A Year in the Life of Magic City: Mapping a Muncie Founding Father
The Ball State University Libraries’ Archives and Special Collections and the GIS Research and Map Collection (GRMC) on the second floor of Bracken Library are celebrating the Muncie Sesquicentennial with a special exhibit. The exhibit includes historic maps of Muncie displayed in the front windows in the GRMC, including a bird’s eye view of the city from 1872, a natural gas map of Muncie, a map of streetcar lines from 1907, and a map showing the quarantine area during the smallpox outbreak of 1893. A map of factories located in Muncie in 1939 and a pictorial map of merchants in Muncie in 1985 are also displayed.
The main part of the map exhibit, however, focuses on one of Muncie’s early residents, Thomas Neely. Neely arrived in Muncie in 1839. He organized a fundraising drive to build Muncie’s first schoolhouse. Neely served as a member of the Board of County Commissioners, as School Director, as a blacksmith, and printer. He established a daguerreotype (photographic process) gallery and created the first photographs in Muncie. His family also had a roller skate factory next to his residence.
Thomas Neely began keeping a diary in January of 1860, and he continued to make regular entries with few interruptions for almost 42 years. He often wrote about the weather and the condition of his garden and orchard behind his residence on East Adams Street (above as seen today). But his diaries also offer a detailed description of life in Muncie. Neely offered glimpses of the city’s happenings and historic events happening in the state and nation. For example, Neely described the presidential election of 1888 that was decided by the Electoral College and the smallpox epidemic that hit the city in 1893.
Neely attended church at the First Presbyterian almost daily. He describes sleighing in the winter streets and the heat of the summers. Neely tracks the building of the new Courthouse in 1887 and the gas boom in Muncie, drawing visitors from around the Midwest but eliminating the need for a hired helper to chop wood. Emancipation Day, women’s suffrage, and cultural trends like the Chautauqua education movement are all depicted in the diaries, with many special events taking place in the nearby roller skating rink. Neely also notes the arrival of the Ball Brothers Glass Factory in 1887.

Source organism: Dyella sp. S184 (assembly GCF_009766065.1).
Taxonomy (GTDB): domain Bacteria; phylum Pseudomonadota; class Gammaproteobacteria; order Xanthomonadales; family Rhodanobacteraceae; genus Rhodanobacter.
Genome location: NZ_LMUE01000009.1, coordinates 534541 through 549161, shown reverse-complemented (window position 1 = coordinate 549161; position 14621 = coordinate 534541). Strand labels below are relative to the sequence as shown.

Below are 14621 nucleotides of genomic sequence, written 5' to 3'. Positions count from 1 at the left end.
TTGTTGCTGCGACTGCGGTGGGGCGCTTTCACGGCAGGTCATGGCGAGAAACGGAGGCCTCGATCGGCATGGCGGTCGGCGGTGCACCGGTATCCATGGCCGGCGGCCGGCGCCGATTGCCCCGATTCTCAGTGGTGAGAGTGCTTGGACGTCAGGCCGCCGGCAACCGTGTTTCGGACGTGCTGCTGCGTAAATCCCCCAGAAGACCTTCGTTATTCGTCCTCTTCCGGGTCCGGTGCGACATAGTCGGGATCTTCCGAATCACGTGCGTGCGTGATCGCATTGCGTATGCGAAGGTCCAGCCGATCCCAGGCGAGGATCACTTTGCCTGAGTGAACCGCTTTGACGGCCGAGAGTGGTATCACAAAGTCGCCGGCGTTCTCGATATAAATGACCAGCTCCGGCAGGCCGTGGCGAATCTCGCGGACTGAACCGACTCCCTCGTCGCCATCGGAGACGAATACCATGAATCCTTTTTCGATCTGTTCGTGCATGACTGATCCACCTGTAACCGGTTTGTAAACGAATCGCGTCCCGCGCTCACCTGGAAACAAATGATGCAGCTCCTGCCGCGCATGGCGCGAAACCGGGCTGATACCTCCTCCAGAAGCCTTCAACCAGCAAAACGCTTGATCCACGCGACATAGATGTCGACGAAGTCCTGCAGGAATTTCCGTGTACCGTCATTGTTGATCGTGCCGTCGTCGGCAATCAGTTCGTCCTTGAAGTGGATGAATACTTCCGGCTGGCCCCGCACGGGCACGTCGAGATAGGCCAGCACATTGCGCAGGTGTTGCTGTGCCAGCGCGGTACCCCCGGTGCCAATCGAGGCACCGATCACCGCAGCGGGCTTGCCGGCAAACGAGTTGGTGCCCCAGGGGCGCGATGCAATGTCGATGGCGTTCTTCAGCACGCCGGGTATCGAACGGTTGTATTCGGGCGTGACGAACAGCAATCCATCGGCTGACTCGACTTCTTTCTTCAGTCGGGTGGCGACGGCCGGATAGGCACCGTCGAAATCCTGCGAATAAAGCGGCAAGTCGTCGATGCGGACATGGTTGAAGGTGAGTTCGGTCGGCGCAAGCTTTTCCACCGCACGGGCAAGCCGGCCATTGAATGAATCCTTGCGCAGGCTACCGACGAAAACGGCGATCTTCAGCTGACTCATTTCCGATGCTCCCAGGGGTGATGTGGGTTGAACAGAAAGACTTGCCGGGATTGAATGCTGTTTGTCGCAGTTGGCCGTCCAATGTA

One of the posters in the exhibit displays some of the diary pages with excerpt text highlighted. The accompanying map of Muncie shows the location of some of the events and people mentioned by Neely in the diary. The map is a base street map of Muncie with Sanborn Fire Insurance Maps overlain to show the location of the Courthouse, factories, Neely’s doctor’s office, and even where Thomas Neely had boots made. Photographs and drawings of other important locations are also included. Advertisements from Muncie city directories are also included on the map.
The diaries are available from the Libraries’ Digital Media Repository (DMR). The DMR includes volumes of the Neely diaries dating from 1867 through 1901. Other collections of the DMR used to create the exhibit are the Muncie Sanborn Fire Insurance Maps and Muncie city directories.
The Neely diary poster and map are also available from Cardinal Scholar. The GRMC includes two large-format plotters for printing large maps and posters for members of the Ball State University community.
These maps will be exhibited through the end of September. Paid visitor parking is available on the top floor of the Emens Parking Garage; free parking in the Emens Garage is available after 7:00 pm Monday through Friday.
For more information about this exhibit, please contact the GRMC at 765-285-1097.